Superman is a Glatt Goy

Eddy Portnoy on Harry Brod’s Superman is Jewish? How Comic Superheroes Came to Serve Truth, Justice and the Jewish-American Way

Superman is Jewish
Harry Brod, Superman is Jewish? How Comic Book Superheroes Came to Serve Truth, Justice and the Jewish-American Way, Free Press, 2012, 240 pp., $25.00

Efn a zeml un aroys shpringt a yid is a Yiddish expression that conveys that no matter where you go, you’ll find a Jew. While that may or may not be true, some people actively seek Jews out, whether they exist or not.

Many Jews enjoy discovering that some actor, musician, or writer is Jewish and like the idea that they are somehow culturally or even genetically connected to a famous person. While this exercise in low-level nationalism is mostly harmless, it can become more problematic when those who aren’t Jewish become so by dint of credulous Jewish minds. Take, for example, the case of the cartoonist, Robert Crumb, who earned an entry in the most recent edition of the Encyclopedia Judaica. Although he’s married to a Jew, he isn’t himself Jewish. Yet he sits for eternity on the pages of an encyclopedia that insists he is.

This kind of projection — the desire to make people Jewish — is an interesting, if strange, cultural phenomenon. Because Jewish identities draw upon culture, nationality, religion, and genetics (or some combination thereof), it becomes easier to ascribe Jewishness to anyone perceived to fit the mold. The Jewish field has widened exponentially. Sounds Jewish? Looks Jewish? Seems Jewish? Do whatever works to increase the roster of fabulous Jews.

This concept extends even to fictional characters. One may recall the Vulcan character, Mr. Spock, from Star Trek. Played by a Jewish actor, Leonard Nimoy, Spock was intelligent, logical, and thoughtful, but the Jewish clincher was that he used the symbolic hand gesture of the Kohanim, the priestly tribe. As a result, Vulcans became Jews to some Jewish viewers. Perhaps Litvaks because of their excessively logical nature, but they were Jews nonetheless.

This idea is central to Harry Brod’s new book, Superman is Jewish? How Comic Book Superheroes Came to Serve Truth, Justice and the Jewish-American Way. Building on the conceit of the title, it is ostensibly about the purported Jewishness of Superman, although only the first few chapters consider the issue. The remaining chapters are a meandering trip through a few select examples of Jewish art and graphic novels, ranging from Marc Chagall to Maus, written by someone who is very excited about the genre and eager to educate you about it.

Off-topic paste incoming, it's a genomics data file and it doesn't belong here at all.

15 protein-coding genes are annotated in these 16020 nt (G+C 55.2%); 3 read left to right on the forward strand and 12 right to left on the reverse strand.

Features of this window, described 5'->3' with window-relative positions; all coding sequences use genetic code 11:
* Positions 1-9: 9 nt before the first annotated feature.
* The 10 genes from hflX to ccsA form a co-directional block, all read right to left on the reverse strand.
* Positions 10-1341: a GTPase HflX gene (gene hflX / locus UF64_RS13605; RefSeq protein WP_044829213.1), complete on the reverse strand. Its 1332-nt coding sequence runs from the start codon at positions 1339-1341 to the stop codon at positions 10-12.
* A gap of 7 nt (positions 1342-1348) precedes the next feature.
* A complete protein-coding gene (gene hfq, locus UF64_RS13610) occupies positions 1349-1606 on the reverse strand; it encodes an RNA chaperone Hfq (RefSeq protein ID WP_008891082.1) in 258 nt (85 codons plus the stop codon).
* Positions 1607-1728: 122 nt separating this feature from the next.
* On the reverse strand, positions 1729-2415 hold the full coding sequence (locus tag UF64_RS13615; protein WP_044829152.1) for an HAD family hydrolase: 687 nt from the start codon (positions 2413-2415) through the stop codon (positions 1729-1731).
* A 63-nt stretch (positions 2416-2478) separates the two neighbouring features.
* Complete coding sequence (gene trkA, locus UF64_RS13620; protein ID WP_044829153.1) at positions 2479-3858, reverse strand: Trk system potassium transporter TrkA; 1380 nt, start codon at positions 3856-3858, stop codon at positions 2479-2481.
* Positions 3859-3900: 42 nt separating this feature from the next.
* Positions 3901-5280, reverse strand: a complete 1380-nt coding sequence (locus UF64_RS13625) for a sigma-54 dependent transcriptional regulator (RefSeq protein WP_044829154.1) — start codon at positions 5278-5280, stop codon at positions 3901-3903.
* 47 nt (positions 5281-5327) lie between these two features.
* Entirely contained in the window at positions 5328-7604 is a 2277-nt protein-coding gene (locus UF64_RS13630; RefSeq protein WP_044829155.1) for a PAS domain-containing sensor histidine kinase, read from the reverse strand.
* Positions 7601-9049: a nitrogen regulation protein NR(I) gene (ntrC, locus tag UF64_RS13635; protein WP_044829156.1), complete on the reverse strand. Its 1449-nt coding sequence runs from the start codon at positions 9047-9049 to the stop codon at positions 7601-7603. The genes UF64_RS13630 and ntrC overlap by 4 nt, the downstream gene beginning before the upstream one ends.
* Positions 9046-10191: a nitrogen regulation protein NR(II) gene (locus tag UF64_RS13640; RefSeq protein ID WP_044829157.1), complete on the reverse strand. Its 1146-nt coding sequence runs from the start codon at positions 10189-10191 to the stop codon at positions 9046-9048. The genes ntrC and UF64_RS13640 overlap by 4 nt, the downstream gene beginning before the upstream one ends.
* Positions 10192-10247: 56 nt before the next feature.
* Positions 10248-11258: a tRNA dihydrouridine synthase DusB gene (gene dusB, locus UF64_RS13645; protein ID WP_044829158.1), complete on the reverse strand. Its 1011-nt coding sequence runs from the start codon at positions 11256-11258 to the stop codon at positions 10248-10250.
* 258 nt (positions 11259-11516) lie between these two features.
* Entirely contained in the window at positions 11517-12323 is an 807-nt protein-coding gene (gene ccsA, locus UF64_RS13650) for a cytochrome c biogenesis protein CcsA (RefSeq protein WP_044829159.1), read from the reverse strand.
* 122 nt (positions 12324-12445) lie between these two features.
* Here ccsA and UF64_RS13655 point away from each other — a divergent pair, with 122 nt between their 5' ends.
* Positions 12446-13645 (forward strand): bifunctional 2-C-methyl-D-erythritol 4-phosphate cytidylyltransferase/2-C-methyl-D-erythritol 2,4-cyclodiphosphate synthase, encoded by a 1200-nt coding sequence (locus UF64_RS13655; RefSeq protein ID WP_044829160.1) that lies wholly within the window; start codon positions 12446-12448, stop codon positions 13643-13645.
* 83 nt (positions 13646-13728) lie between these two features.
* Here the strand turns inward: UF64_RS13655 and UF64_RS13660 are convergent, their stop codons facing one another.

But Brod’s excitement and ambition quickly overwhelm him. His introduction informs us that he plans to liken the history of superheroes to the history of Jewish assimilation in America and to connect science fiction with “Jewish modes of thought.” If this was not enough of a tall order, he makes his task all the more difficult by purposely avoiding the entire body of comics scholarship, a genre that has burgeoned into a fertile academic field over the past ten years. The book suffers from inattention to this literature and the lessons it offers on how to read the visual. He claims, for example, that illustrative components like speech balloons and lines indicating movement are “inherently funny,” thus proving the “comic” nature of all comic books. Such visual cues can be humorous, but it depends on context; there is often nothing funny at all about them.

Superman Is Jewish? is well-written and often thoughtful. He manages to ask good questions, realizes Superman isn’t actually Jewish, and interprets the character using a methodology that relies on implicit cultural referencing. Of the work that exists on the issue of Superman’s Jewishness, Brod’s is certainly one of the better. But ultimately it’s a Fortress of Solitude built on sand.

One may broach the obvious question as to why we need to see a character like Superman as Jewish? Brod responds in a terribly awkward way:

Jews as a people lost a precious bridge to their history in the Holocaust, and many of the traditions and characteristics of Jewish culture have been lost, either in their entirety, or in being recognized as Jewish. It is the aim of this book to see that the stories of Superman and other comic book superheroes not be similarly lost as they are assimilated into mainstream culture. This is an exercise in reclamation.

A thousand years of European Jewish culture is comparable to the juvenile fantasies of two kids from Cleveland? “Jewish” superheroes being assimilated into mainstream culture (huh?) is a Holocaust?

The clumsiness of such assertions notwithstanding, Brod still has an argument to make, and it’s one that has been swirling around in Jewish popular culture for years. In its most basic form it holds that the Jewishness of Superman’s creators — Jerry Siegel and Joe Shuster — influenced how they imagined their main character. Superman must have Jewish characteristics. Add a bit of Jewish credulity and it’s almost plausible.

Brod relies on Jules Feiffer’s essay, “The Minsk Theory of Krypton,” which suggested that “Superman was the ultimate assimilationist fantasy” and that “only a Jew could come up with the story because it was, in fact, a Jewish story.” The problem with the “assimilation” argument — that Siegel and Shuster were trying to assimilate into gentile society through the character they created — is that, although Siegel and Shuster were social misfits who didn’t fit into their Cleveland high school, their fellow students who socially excluded them were mostly Jews. They were not motivated by a desire to sublimate their Jewishness (as the Minsk Theory holds) but by a desire to fit in wherever they could, in any society that would have them, Jewish or Gentile. The superhero they created was their juvenile fantasy, saving hapless victims and beating up bullies. That Jews were often historical victims isn’t particularly relevant to Siegel and Shuster’s own victimhood: their social haplessness occurred within a mostly Jewish world.

Brod quotes Jerry Siegel as saying:

As a high school student, I thought that someday I might become a newspaper reporter and I had crushes on several attractive girls who either didn’t know I existed or didn’t care I existed. It occurred to me: What if I was real terrific? What if I had something special going for me, like jumping over buildings or throwing cars around or something like that? Then maybe they would notice me.